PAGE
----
Room prices are reasonable, between $110 and $130 per night, and include breakfast coupons for one of the nearby cafes.
Encounters with Native and Not-So-Native Wildlife
If antique shopping’s not your thing, or you’re simply longing to get out into wild Florida, Peace River is the perfect antidote. At the Canoe Outpost (2816 NW County Rd. 661), you have your pick of canoeing or kayaking excursions, from quick paddles to overnight camping trips. Everyone in Arcadia seems to instinctively know and warn when the tide is high or low, but no matter; it’s a slow-moving, serene river that’s fairly easy to navigate.
Peace River is also known to be a great spot for fossil hunting – mostly teeth and animal bones – and wildlife spotting. Lazy gators, foxes, tortoises and cranes are common sights.
For the more extreme and exotic wildlife, head about 10 miles up Highway 70 to Lions, Tigers & Bears, Inc. (9801 NE Bahia Ct.) for face-to-face – well, behind sturdy fencing – encounters with lions, tigers, and yes, a humongous black bear. And also leopards, gibbons, coyotes, goats, emus, donkeys and dozens of other species of animals Lynn and Dennis Whittmeier have taken in over the years.
The couple moved down from Canada several years ago and bought 40 acres of land with the intention of opening an animal sanctuary more humane than others they had worked for in the past. Volunteers help them with feedings and cage cleaning, but keeping such animals healthy and safe is a round-the-clock lifestyle, Lynn said.
“We’re a teaching facility, and we think it’s an important message for people to know these animals are not pets,” she said. “About 95 percent of these animals come from private owners who don’t realize what they’ve gotten themselves into.”
The other five percent? About stray or adopted 35 cats and some wayward chickens and cranes stumbled upon Lions, Tigers & Bears and decided to make it their home.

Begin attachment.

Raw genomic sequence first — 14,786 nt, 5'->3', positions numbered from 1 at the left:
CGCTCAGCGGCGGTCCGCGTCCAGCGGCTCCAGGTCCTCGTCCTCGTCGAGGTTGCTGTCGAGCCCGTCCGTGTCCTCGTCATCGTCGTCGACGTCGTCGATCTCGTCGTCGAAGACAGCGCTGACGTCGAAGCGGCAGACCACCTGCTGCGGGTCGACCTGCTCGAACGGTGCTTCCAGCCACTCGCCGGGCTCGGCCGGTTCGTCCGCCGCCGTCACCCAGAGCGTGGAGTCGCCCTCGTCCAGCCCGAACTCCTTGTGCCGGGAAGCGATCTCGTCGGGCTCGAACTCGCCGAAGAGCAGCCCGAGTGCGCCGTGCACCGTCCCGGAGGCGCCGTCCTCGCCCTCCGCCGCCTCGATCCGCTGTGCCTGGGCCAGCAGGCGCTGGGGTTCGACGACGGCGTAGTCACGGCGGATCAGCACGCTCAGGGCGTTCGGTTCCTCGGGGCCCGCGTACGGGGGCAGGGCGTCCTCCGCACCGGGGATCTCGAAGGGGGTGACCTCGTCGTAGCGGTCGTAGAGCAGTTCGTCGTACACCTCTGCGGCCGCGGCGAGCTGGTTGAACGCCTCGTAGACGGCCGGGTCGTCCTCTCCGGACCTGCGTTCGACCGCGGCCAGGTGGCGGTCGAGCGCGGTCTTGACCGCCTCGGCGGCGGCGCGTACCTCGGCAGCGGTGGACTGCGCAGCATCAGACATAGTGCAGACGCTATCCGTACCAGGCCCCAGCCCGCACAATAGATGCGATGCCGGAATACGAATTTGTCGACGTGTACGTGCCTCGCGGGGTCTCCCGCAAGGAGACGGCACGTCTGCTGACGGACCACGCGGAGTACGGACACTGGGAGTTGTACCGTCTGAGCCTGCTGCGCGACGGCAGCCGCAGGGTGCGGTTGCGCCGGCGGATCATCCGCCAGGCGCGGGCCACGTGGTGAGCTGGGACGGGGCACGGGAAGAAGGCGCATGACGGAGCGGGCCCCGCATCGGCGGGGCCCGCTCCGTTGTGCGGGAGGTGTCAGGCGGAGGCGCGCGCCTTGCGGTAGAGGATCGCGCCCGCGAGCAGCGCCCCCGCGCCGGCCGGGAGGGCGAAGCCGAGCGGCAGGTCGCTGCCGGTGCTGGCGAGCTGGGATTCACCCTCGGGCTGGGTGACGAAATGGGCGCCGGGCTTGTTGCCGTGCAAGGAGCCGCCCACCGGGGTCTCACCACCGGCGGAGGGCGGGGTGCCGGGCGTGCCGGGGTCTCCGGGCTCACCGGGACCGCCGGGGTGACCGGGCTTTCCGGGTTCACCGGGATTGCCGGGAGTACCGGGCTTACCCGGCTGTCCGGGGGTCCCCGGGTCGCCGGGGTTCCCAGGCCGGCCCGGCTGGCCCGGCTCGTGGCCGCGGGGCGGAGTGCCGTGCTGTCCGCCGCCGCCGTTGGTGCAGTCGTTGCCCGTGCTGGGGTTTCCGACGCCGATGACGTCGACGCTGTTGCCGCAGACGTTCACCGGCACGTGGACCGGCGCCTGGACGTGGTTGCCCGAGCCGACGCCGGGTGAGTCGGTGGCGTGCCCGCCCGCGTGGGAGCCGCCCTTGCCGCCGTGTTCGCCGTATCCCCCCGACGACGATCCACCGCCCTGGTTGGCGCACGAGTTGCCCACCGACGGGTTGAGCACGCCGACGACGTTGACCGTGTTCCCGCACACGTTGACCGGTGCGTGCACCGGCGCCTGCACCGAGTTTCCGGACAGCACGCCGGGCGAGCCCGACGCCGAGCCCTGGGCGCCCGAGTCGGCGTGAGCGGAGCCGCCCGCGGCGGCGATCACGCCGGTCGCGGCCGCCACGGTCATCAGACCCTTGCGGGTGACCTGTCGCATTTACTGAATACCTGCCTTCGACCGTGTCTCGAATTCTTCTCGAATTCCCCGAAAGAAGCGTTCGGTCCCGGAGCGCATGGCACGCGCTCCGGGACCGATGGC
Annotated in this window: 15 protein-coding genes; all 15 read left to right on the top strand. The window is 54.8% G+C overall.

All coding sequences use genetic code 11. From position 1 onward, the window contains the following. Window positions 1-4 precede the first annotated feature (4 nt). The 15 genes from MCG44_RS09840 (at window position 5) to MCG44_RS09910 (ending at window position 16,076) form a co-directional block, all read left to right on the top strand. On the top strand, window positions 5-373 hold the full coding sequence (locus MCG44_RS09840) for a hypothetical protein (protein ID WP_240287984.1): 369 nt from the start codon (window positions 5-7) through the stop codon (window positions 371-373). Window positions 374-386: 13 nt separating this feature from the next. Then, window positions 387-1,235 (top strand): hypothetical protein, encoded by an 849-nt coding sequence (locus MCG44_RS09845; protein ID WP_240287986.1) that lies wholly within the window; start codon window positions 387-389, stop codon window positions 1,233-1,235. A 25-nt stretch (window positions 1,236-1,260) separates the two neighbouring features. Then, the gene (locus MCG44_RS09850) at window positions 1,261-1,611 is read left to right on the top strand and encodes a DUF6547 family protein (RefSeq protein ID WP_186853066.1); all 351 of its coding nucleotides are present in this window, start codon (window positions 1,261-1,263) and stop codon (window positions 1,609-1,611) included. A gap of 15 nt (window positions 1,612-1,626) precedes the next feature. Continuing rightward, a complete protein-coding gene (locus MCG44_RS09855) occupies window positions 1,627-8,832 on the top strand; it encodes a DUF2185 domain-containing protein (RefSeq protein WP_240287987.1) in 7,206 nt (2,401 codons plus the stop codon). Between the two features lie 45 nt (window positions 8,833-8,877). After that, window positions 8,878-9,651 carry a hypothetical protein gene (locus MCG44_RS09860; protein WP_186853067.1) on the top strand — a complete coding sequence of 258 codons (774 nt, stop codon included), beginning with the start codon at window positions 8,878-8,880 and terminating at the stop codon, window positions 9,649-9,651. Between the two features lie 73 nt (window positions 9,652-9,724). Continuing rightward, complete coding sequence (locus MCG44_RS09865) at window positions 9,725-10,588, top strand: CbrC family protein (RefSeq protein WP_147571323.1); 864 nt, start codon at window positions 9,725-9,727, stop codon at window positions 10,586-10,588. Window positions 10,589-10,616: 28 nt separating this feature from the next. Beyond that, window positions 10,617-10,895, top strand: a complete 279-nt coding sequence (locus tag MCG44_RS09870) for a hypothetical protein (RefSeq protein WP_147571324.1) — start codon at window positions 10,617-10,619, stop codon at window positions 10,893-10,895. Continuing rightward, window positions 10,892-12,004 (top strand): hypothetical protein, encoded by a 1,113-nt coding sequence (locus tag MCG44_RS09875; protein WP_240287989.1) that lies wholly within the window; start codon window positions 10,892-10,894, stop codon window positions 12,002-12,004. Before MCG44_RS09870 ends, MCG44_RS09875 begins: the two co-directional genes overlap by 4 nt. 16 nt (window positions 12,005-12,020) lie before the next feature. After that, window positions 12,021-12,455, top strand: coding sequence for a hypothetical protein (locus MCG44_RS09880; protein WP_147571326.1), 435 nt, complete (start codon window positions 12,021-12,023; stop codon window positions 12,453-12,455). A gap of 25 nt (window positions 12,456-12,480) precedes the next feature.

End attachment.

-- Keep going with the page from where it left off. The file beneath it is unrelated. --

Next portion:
Downtown Arcadia – Oak Street (Oak Street, Arcadia, FL 34265): Regarded as one of the best antiquing spots in Florida, Oak Street is home to 20 antique stores, carrying everything from fine jewelry to ‘70s and ‘80s kitsch, as well as furniture, war memorabilia, dolls and anything else your collector’s heart desires. The real magic happens on the fourth Saturday of every month, when more than 100 antique dealers show up with folding tables and huge displays of treasures, covering about three blocks of Oak Street. The street is also the site of dozens of buildings in the National Register of Historic Places, including the reportedly haunted Opera House and a restored train depot. A handful of shops and restaurants sell walking tour booklets for more insight into Arcadia’s rich history – just ask around; it’s a small town.
Peace River (2816 NW County Rd. 661, Arcadia, FL 34266): No one knows exactly why the Peace River is named so, though the early Spanish settlers’ clash with the Seminole Indians might provide a clue. An unknown Spanish cartographer who was updating a map of the New World in the 1500s sketched his best guess of the river’s path in a previously uncharted region. He apparently decided to call it Rio de la Paz, or the “Peace River” – an interesting name choice for a waterway in a valley that would later be the site of an extremely lengthy and bloody battle between the Spanish and the Indians. Today, most would think Peace River refers to its serene, slow-moving waters which bring a sense of heavenly solitude and a new appreciation of Florida wildlife.